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The addition of the Minaret next to the Orthodox churches or to newly built mosques, being a substantial architectural gesture on the scale of the individual building, it is perhaps even more substantial on the urban scale. It is fair to say that the introduction of verticality through the element of the minaret was the formal manifestation of the “ottomanization” of the city, a change in the architecture of the city that reflected a new cultural context, a new political status quo and a deliberate ottomanzation of the city in order to be pinned on the map of the empire. As much as the fin-de-siècle Salonika was a Jewish city experienced through the narrow streets in the center, it was definitely an ottoman city when seen by the panorama of the Thermaic Gulf. In less than a century after its conquest, Salonika’s physiognomy has changed beyond recognition, with the skyline of minarets prevailing as the city’s icon, up until the early 20th century.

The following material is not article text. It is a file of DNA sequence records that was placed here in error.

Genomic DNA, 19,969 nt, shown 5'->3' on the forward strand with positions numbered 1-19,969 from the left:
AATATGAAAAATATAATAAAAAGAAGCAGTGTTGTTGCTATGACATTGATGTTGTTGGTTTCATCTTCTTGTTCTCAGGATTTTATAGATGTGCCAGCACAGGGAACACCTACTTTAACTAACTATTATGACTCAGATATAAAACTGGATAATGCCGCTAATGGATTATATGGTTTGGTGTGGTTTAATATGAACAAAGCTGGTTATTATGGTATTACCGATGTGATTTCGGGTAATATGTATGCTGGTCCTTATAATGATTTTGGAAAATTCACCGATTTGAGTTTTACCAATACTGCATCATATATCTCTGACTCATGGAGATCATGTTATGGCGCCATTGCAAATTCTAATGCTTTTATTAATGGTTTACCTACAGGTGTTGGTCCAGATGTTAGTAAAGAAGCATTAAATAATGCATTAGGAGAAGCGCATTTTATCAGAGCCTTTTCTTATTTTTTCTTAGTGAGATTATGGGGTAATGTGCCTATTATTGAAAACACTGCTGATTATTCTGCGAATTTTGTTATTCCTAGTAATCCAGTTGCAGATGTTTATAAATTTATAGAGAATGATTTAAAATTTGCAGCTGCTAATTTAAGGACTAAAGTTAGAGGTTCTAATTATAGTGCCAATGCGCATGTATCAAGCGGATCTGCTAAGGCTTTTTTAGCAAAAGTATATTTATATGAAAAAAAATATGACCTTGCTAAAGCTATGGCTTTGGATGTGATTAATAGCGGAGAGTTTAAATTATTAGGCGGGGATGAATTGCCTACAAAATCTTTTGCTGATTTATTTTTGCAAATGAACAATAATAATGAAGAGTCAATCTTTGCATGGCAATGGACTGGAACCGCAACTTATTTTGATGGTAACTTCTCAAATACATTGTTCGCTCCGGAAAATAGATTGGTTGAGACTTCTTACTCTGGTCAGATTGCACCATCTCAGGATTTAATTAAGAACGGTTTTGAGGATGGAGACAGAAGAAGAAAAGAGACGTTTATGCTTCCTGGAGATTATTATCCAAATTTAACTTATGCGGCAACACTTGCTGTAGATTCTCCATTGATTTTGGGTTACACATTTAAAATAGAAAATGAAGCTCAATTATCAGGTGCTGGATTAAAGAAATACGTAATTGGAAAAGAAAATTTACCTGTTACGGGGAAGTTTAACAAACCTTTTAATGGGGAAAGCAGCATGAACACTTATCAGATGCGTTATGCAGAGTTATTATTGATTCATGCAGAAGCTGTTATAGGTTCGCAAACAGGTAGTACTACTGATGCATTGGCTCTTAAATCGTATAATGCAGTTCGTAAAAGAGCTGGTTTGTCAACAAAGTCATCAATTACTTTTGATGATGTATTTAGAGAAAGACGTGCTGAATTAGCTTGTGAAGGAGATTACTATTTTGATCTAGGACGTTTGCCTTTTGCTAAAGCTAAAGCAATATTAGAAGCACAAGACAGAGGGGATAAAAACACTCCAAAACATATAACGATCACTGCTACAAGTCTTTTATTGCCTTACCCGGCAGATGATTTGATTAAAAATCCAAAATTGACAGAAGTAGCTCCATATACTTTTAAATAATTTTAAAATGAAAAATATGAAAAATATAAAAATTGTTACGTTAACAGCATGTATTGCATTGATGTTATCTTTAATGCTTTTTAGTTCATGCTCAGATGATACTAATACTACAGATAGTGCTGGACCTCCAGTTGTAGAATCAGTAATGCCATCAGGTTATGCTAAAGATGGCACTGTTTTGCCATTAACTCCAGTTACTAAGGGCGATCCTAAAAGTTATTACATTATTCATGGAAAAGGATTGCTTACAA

The view of the city from the sea provided this panoramic vista of a forest of vertical elements: minarets and cypresses. It was not to be discovered though, until the mid 19th century when the steam engine shifted the travel routes from the mainland to the sea. It is only then that the oriental picturesque view of Salonika was constructed from European travellers who increased dramatically as the steam cruise lines became more and more often and regular, in the Aegean Sea. Poet N. Kavvadias writes that Salonika is meant to be seen by boat and indeed the western icon of Salonika was not the Sabbath hymns in the Jewish quarter as described by Karkavitsas but the forest of ottoman minarets praised by the Europeans who travelled by boat in the Aegean.
The minarets were torn down or left to crumble after fire of 1917 with the same speed that they were constructed. The symbolic connotations of the minaret as the symbol of a long oppression by the Ottoman Empire imposed the need to the new Greek state to conveniently get rid of their presence as soon as the city moved to Greek hands. The oriental character that was constructed mostly through the minarets was considered as an “anachronism” for the new Greek State that sought to define its national identity. The byzantine past was much more convenient for the Greek government’s priorities and the minarets were the first to pay the price. To add to this, the population exchange of the 1923 that brought huge numbers of refugees to Salonika and deported equally huge numbers of Salonika’s Muslims to Istanbul created anger to both sides, that was directed towards the historic symbols of the other side in both cities